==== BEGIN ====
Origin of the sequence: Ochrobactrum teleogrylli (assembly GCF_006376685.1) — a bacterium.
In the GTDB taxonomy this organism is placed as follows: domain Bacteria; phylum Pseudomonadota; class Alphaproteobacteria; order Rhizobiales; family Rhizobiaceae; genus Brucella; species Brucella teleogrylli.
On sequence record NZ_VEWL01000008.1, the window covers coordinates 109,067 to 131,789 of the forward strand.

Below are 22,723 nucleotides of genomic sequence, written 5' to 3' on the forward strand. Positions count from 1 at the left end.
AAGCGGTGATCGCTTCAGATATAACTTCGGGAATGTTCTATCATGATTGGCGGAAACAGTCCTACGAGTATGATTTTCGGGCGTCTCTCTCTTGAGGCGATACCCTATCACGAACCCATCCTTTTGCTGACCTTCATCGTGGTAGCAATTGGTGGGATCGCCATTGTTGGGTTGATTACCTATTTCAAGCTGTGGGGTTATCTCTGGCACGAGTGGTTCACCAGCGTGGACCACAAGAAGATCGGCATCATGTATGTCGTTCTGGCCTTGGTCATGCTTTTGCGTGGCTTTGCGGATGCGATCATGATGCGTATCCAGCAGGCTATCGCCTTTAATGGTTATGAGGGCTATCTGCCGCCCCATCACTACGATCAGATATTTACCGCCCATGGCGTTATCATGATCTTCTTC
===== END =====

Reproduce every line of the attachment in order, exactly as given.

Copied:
Origin of the sequence: Ochrobactrum teleogrylli (assembly GCF_006376685.1) — a bacterium.
In the GTDB taxonomy this organism is placed as follows: domain Bacteria; phylum Pseudomonadota; class Alphaproteobacteria; order Rhizobiales; family Rhizobiaceae; genus Brucella; species Brucella teleogrylli.
On sequence record NZ_VEWL01000008.1, the window covers coordinates 109,067 to 131,789 of the forward strand.

Below are 22,723 nucleotides of genomic sequence, written 5' to 3' on the forward strand. Positions count from 1 at the left end.
AAGCGGTGATCGCTTCAGATATAACTTCGGGAATGTTCTATCATGATTGGCGGAAACAGTCCTACGAGTATGATTTTCGGGCGTCTCTCTCTTGAGGCGATACCCTATCACGAACCCATCCTTTTGCTGACCTTCATCGTGGTAGCAATTGGTGGGATCGCCATTGTTGGGTTGATTACCTATTTCAAGCTGTGGGGTTATCTCTGGCACGAGTGGTTCACCAGCGTGGACCACAAGAAGATCGGCATCATGTATGTCGTTCTGGCCTTGGTCATGCTTTTGCGTGGCTTTGCGGATGCGATCATGATGCGTATCCAGCAGGCTATCGCCTTTAATGGTTATGAGGGCTATCTGCCGCCCCATCACTACGATCAGATATTTACCGCCCATGGCGTTATCATGATCTTCTTC